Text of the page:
I'll give you a simple, fun color exercise in class! Come ready to think and play. It's a color class, so pastelists take note and bring your colors. Painters have it easy. Any medium will work.

Please RSVP if you aren't already listed as attending, because I'm preparing handouts and would like to know the number to bring. Space is limited!

Remember, we're in the new location, meeting at Christ Community Fellowship near I-25 and Paseo del Norte.  If you need directions, email me and I'll send them.

See you on Thursday!

Saturday, August 13, 2011

Beginning Critique and Through the Water class results

Clear Water Stones, 5" x 7", gouache on Arches #300 c/p

It was so good to get back to class again!

We began with a  critique, looking at 3 or 4 paintings from each student to determine the direction and improvements each one wants to make, not only in individual paintings but on the whole. I really have a talented and enthusiastic group of students.

Following that, I gave a short lecture on how to paint rocks underwater, with a demonstration that was done mostly using PanPastels. Above is a painting I prepared to show how effectively you can paint this subject using gouache, and below is an example of how you can approach this subject in pastel.

High and Dry, 9"x 12", pastel on Pastelmat
To paint underwater rocks I suggest you begin with a photograph that inspires you. Find a photo that shows large and small, wet and dry rocks, has shadows caused by interesting light, and features some reflections on the water to indicate its movement.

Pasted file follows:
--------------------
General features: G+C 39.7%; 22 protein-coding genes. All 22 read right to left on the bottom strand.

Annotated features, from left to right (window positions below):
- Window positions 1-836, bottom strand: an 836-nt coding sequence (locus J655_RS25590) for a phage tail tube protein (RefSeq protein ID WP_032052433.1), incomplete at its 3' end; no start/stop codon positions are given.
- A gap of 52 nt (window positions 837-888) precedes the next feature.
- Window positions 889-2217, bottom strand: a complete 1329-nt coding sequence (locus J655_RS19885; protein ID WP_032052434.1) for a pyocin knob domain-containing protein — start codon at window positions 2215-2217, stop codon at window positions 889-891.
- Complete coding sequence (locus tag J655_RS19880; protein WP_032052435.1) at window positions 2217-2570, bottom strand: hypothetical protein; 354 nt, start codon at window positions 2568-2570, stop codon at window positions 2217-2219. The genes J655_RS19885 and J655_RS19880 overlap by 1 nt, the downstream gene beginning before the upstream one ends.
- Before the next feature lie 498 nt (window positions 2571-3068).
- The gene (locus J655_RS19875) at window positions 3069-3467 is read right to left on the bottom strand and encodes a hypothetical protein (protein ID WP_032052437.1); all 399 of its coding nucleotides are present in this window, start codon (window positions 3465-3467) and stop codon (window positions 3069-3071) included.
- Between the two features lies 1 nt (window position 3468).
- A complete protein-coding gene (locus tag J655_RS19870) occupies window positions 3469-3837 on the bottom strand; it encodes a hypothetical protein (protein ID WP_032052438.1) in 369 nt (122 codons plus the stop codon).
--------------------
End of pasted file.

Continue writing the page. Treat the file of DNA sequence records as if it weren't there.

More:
Choose a medium tone that will allow you to build both light and dark areas. Do a good sketch showing the placement of the rocks, either in charcoal or pastel. It’s not necessary to draw every single stone, but locate the major players, and then loosely indicate the size and general placement of scattered stones in non-essential regions.

Don’t be afraid to go dark in the early stages. Using saturated colors of the proper value will also work to your advantage when you mute the underwater rocks with further layers of pastel.

To create the impression of water over rocks is really a fairly simple process. Select a color that will portray the water, whether it’s a blue-gray or green-tea color, and lightly glaze or feather over the color in place. Don’t cover the lights and darks beneath, and don’t obscure all the color with a thick layer.